Despite concerted effort by successive governments in Uganda, in close collaboration and support, with it’s global partners to improve the rate of literacy in the country, in the last 53 years, since attaining national independence, from the British colonial rule in 1962, it is estimated that in excess of 10 million people, out of an estimated population of 35 million Ugandans remain illiterate.
Nearly 70% to 80% of the 10 million illiterate people, are amongst the country’s most vulnerable populations, the largest majority of whom reside in rural communities, including those in the West Nile sub-region of north western Uganda.
These are the people often ignored, neglected and marginalized by central and as well as local government’s lack of commitment of vital resources, to lift them out of vicious cycle of abject poverty. Unfortunately, central governments have been known to take advantage of such vulnerable members of society, for their own political gains and nothing more.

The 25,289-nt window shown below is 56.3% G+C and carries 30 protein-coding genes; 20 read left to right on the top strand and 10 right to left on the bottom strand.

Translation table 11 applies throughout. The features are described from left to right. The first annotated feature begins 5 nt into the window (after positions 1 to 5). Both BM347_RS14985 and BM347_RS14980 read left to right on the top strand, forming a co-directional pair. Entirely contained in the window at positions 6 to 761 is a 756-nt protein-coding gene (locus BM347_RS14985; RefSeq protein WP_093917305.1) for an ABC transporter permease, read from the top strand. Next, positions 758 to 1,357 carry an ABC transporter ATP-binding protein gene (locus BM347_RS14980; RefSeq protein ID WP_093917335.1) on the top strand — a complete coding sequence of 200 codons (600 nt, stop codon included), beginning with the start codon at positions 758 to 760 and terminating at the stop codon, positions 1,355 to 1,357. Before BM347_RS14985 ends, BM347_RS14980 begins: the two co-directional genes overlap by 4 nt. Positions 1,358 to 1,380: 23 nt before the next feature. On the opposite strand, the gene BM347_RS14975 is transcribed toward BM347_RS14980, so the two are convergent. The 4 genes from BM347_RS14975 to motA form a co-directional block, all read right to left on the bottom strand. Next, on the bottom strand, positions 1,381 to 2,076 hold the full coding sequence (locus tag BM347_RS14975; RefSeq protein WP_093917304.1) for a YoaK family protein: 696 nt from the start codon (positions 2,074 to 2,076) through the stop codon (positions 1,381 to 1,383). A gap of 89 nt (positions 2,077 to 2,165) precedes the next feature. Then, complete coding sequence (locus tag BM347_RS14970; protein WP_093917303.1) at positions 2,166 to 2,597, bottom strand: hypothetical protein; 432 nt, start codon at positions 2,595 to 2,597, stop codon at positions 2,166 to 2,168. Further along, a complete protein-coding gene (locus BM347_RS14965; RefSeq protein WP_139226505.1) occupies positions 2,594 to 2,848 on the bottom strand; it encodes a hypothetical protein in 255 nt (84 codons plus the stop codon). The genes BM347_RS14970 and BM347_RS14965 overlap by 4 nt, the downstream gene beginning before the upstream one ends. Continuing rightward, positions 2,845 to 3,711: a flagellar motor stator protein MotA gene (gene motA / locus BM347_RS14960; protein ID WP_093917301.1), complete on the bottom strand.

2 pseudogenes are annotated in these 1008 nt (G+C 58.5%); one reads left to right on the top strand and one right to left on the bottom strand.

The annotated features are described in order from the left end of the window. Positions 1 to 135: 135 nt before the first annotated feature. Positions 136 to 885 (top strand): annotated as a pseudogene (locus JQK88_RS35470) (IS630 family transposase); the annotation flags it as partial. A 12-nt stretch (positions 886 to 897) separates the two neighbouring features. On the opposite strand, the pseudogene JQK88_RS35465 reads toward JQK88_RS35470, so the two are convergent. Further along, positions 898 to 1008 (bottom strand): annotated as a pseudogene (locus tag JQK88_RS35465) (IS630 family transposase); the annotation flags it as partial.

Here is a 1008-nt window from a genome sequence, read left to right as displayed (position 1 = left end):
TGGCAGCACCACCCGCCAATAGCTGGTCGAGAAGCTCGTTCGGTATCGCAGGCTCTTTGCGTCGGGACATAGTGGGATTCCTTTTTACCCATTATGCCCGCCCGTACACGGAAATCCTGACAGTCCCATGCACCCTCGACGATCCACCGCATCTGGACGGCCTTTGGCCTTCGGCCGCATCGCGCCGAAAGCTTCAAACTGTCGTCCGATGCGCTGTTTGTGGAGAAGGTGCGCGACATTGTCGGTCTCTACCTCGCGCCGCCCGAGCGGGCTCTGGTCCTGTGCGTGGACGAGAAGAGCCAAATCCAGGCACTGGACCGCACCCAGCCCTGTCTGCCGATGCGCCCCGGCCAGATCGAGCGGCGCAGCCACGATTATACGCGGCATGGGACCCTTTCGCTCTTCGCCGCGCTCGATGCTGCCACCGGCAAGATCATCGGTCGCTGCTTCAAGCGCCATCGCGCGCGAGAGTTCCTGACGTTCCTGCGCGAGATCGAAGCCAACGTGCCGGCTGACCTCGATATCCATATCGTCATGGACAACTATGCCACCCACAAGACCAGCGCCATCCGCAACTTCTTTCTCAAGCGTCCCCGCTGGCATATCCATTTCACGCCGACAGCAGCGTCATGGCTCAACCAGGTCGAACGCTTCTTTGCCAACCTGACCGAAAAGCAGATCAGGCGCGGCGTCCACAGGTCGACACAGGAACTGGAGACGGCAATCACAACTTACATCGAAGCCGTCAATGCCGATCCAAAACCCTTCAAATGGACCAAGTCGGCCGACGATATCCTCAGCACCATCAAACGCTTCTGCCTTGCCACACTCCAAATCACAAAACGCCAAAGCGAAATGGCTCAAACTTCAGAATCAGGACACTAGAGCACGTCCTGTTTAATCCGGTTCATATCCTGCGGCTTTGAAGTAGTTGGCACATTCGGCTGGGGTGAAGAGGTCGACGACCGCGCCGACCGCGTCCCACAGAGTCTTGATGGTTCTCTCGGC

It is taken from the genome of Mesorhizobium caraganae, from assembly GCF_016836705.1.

It is widely accepted knowledge that illiteracy is a major social, economic and political barrier, towards effective reduction and eventual total eradication of poverty, persistent in many rural communities and among urban slum dwellers, in the country.
The Directorate of Social Protection in Uganda estimates that up to 70% of the population are either poor or highly vulnerable to poverty and incidents of recurring poverty.
In accordance to United Nations Fund for Population Activities, of Uganda’s 35 million people, about 23million are prone to poverty. Of this total around 8.4 million, which is about 24.5% are trapped in absolute poverty, without any social safety network of one kind or another, including savings of any kind. It is an alarming situation, so grim that something radical needs to be done, to reverse the situation, from getting any worst.